All Academic, Inc. Research Logo

Info/CitationFAQResearchAll Academic Inc.
Document

Deciding to Quit: A Duration Model of Retirement in Congress
Unformatted Document Text:  One of the most extensively studied areas in the political science literature is that of the careers of members of the House of Representatives. Political scientists have always been interested in why members of House make the decisions that they do. The lure of such a powerful body, with so many members, whose actions are so well documented is too much for many political scientists to resist. The literature has covered their actions in their districts (Fenno 1978), their motivations (Mayhew 1974), how their policy preferences change over time (Poole and Rosenthal 1997), how and why they create positions of power among themselves (Cox and McCubbins 1993) and a variety of other questions. One particular area that has drawn quite an interesting literature is Congressional retirement. So much is written and discussed both in the popular press and within political science about the high rates of Congressional reelection, the lengths that members of Congress will go to be reelected and the perks of office. All that being true, sometimes members of Congress do walk away. Rather then run for another office or for reelection they choose to leave the arena of electoral politics altogether. There can be no greater counter-examples to the idea that members of Congress are obsessed with reelection (Mayhew 1974). We are currently experiencing a surge of retirements among members of the House of Representatives, especially Republicans. At least 22 Republicans and 6 Democrats will be retiring at the end of their current term 1 . Also, retirement is the flip side of the widely studied incumbency advantage. Incumbents usually win reelection. There is much written on how, why, how easily and when this happens, but what is clear to the most casual observer is that in any given year 1 Davis, Susan. Wall Street Journal Online. http://blogs.wsj.com/washwire/2008/03/20/another-house- republican-opts-for-retirement-2/?mod=WSJBlog .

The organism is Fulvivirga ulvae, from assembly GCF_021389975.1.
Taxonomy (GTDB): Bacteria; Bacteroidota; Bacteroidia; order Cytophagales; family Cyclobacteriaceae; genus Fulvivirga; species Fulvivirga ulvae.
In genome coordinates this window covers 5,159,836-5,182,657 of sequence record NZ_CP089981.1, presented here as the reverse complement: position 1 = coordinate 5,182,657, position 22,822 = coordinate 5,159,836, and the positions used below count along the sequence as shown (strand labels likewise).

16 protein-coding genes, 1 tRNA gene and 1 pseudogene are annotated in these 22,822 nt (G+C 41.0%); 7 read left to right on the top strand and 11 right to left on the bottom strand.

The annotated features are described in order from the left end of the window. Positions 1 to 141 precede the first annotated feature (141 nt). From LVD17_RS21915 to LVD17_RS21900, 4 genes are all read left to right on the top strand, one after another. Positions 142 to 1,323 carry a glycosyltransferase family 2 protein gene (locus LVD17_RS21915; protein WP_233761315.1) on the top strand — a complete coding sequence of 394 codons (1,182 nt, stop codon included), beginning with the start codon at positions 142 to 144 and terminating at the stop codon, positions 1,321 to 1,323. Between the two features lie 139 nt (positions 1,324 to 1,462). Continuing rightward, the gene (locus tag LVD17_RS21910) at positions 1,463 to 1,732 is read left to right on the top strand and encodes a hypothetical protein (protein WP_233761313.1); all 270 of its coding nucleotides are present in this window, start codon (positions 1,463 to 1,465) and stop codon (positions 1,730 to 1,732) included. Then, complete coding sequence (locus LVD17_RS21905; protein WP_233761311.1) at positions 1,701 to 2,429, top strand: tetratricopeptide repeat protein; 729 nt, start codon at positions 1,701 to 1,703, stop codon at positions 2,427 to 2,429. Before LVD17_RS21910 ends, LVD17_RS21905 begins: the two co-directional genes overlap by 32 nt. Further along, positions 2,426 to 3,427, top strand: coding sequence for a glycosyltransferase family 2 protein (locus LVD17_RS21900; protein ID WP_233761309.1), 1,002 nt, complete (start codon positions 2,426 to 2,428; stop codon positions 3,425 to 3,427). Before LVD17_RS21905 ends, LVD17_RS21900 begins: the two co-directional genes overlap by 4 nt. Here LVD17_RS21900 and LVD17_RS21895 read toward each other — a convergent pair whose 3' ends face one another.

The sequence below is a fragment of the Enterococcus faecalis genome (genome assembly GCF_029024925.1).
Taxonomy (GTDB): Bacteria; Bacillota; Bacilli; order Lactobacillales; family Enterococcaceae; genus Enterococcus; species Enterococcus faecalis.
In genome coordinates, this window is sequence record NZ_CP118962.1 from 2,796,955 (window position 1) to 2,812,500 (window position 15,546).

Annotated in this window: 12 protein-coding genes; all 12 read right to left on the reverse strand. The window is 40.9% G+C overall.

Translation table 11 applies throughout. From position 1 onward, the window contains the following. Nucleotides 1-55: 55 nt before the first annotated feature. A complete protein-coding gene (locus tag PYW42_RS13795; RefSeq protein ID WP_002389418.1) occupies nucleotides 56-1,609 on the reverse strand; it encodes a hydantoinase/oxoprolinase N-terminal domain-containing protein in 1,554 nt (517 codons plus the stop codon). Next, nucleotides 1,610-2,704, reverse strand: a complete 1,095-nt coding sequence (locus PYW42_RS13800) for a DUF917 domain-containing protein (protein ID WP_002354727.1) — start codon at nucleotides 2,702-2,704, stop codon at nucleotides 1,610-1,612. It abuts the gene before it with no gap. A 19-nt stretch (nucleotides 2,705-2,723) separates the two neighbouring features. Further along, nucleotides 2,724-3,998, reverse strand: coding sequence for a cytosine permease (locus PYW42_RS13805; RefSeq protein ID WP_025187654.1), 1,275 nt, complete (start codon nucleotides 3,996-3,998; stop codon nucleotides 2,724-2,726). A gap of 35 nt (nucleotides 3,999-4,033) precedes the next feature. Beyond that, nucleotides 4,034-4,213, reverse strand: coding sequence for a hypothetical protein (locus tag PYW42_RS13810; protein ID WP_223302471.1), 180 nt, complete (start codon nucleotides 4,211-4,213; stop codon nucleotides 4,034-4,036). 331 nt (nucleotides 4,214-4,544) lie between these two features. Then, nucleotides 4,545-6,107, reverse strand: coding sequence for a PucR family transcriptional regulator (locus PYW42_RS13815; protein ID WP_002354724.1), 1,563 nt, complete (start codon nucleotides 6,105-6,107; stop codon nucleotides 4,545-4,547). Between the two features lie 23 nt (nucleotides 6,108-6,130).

Authors: Sempolinski, Joseph.
first   previous   Page 2 of 32   next   last



background image
One of the most extensively studied areas in the political science literature is that
of the careers of members of the House of Representatives. Political scientists have
always been interested in why members of House make the decisions that they do. The
lure of such a powerful body, with so many members, whose actions are so well
documented is too much for many political scientists to resist. The literature has covered
their actions in their districts (Fenno 1978), their motivations (Mayhew 1974), how their
policy preferences change over time (Poole and Rosenthal 1997), how and why they
create positions of power among themselves (Cox and McCubbins 1993) and a variety of
other questions.
One particular area that has drawn quite an interesting literature is Congressional
retirement. So much is written and discussed both in the popular press and within
political science about the high rates of Congressional reelection, the lengths that
members of Congress will go to be reelected and the perks of office. All that being true,
sometimes members of Congress do walk away. Rather then run for another office or for
reelection they choose to leave the arena of electoral politics altogether. There can be no
greater counter-examples to the idea that members of Congress are obsessed with
reelection (Mayhew 1974). We are currently experiencing a surge of retirements among
members of the House of Representatives, especially Republicans. At least 22
Republicans and 6 Democrats will be retiring at the end of their current term
Also, retirement is the flip side of the widely studied incumbency advantage.
Incumbents usually win reelection. There is much written on how, why, how easily and
when this happens, but what is clear to the most casual observer is that in any given year
1
Davis, Susan. Wall Street Journal Online.


Convention
All Academic Convention makes running your annual conference simple and cost effective. It is your online solution for abstract management, peer review, and scheduling for your annual meeting or convention.
Submission - Custom fields, multiple submission types, tracks, audio visual, multiple upload formats, automatic conversion to pdf.
Review - Peer Review, Bulk reviewer assignment, bulk emails, ranking, z-score statistics, and multiple worksheets!
Reports - Many standard and custom reports generated while you wait. Print programs with participant indexes, event grids, and more!
Scheduling - Flexible and convenient grid scheduling within rooms and buildings. Conflict checking and advanced filtering.
Communication - Bulk email tools to help your administrators send reminders and responses. Use form letters, a message center, and much more!
Management - Search tools, duplicate people management, editing tools, submission transfers, many tools to manage a variety of conference management headaches!
Click here for more information.

first   previous   Page 2 of 32   next   last

©2012 All Academic, Inc.